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Like Funko, Figures Toy Company has secured licenses of brands, movies and TV shows you’d never think would surface again, like Evel Knievel, Dukes of Hazzard, DC Comics, KISS, Shazam, Batman TV series heroes and villains, Super Friends, Scooby Doo, Tarzan, Dallas, The Monkees, The Three Stooges, Gilligan’s Island, and most recently Jonny QuestAlso like Funko, don’t expect Sideshow Toys’ level of detail.  The appeal of these lines is pure nostalgia, and packaging is half of the value.  The company also didn’t forget accessories and playsets, like a great set of Batman weaponsthe Batbus and Batlabclassic style carrying casesGotham GCPD bus, professional wrestling accessories, the Teen Titans bus, and the classic Batcave.

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Your editor with the original Mego Robin figure, and at right the new Figures Toy Company version.

The toy company has also stepped ahead into more recent licenses, creating a line of Mego-style Harry Potter action figures.  Some of Figures Toy Company’s action figure lines are also offered in a 12-inch and 18-inch version.  Many lines were released in limited editions and exclusives, and some can only be found on Amazon and eBay, and many are still available with new figures released frequently.  Not only do many have the Mego-style retro packaging, others have the Kresge Stores-style packages your parents could pick up in the 1970s as point-of-sale purchases at checkout in local dime stores across the country.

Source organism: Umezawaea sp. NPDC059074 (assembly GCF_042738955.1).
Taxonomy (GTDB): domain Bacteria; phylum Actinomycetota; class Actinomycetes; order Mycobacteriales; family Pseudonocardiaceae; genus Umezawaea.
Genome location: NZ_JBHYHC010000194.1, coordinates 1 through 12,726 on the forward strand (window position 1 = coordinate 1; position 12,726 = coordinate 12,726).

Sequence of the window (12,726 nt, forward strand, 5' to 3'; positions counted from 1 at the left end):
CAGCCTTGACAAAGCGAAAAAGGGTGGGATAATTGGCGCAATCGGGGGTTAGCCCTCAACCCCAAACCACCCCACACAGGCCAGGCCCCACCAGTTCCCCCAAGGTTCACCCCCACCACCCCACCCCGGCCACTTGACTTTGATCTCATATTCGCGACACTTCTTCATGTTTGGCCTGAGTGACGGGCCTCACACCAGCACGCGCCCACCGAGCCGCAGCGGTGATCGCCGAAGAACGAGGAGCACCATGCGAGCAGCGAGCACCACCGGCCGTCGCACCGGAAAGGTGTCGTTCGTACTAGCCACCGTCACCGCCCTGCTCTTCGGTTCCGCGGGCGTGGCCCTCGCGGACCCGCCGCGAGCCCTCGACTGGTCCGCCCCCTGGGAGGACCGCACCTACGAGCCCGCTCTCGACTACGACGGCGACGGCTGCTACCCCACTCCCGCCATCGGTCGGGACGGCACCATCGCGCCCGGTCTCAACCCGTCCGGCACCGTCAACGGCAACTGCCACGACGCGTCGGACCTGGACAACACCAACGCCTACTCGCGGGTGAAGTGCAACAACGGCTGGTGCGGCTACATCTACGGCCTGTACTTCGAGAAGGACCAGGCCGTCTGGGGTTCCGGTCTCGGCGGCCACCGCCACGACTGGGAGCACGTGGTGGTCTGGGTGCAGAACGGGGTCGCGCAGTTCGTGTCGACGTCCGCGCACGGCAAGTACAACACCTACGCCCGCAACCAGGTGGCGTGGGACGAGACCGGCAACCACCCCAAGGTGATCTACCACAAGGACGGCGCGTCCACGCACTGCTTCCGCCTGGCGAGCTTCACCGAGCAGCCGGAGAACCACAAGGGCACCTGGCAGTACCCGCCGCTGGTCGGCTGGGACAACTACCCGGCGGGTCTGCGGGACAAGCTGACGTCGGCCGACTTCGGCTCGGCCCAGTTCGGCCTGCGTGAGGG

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The next noir crime drama may come as a surprise: It’s Dynamite Entertainment’s new throwback series Nancy Drew and The Hardy Boys.  Inspired by recent noir comic book series like Ed Brubaker’s Fatale and Darwyn Cooke’s Parker series, writer Anthony Del Col (Assassin’s Creed, Kill Shakespeare) and artist Werther Dell’Edera (Detective Comics, House of Mystery) are bringing the classic books and 1970s team-up television series into the 21st century.  It looks to have the vibe of CW’s new Riverdale television series update to Archie Comics, including that show’s Twin Peaks aura.

The Hardy Boys stories and Nancy Drew Mystery Stories series were first published in 1927 and 1930 respectively and continued for 75 years.  Created by Edward Stratemeyer, but ghost written by Mildred Wirt Benson and hundreds of writers over the decades, the books followed teenaged brother sleuths, Frank and Joe Hardy, and a young heroine detective, Nancy Drew, whose strong character has been cited as a personal influence by Supreme Court Justices Sandra Day O’Connor and Sonia Sotomayor, and Secretary of State Hillary Clinton.